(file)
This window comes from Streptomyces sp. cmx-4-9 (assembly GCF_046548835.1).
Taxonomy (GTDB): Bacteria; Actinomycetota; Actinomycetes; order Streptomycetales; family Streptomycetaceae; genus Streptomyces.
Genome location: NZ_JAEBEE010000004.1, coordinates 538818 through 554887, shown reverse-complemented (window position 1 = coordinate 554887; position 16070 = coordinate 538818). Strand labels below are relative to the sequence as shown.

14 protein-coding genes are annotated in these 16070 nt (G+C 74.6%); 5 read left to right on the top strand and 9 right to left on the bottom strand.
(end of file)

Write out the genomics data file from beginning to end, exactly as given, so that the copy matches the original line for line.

This window comes from Streptomyces sp. cmx-4-9 (assembly GCF_046548835.1).
Taxonomy (GTDB): Bacteria; Actinomycetota; Actinomycetes; order Streptomycetales; family Streptomycetaceae; genus Streptomyces.
Genome location: NZ_JAEBEE010000004.1, coordinates 538818 through 554887, shown reverse-complemented (window position 1 = coordinate 554887; position 16070 = coordinate 538818). Strand labels below are relative to the sequence as shown.

14 protein-coding genes are annotated in these 16070 nt (G+C 74.6%); 5 read left to right on the top strand and 9 right to left on the bottom strand.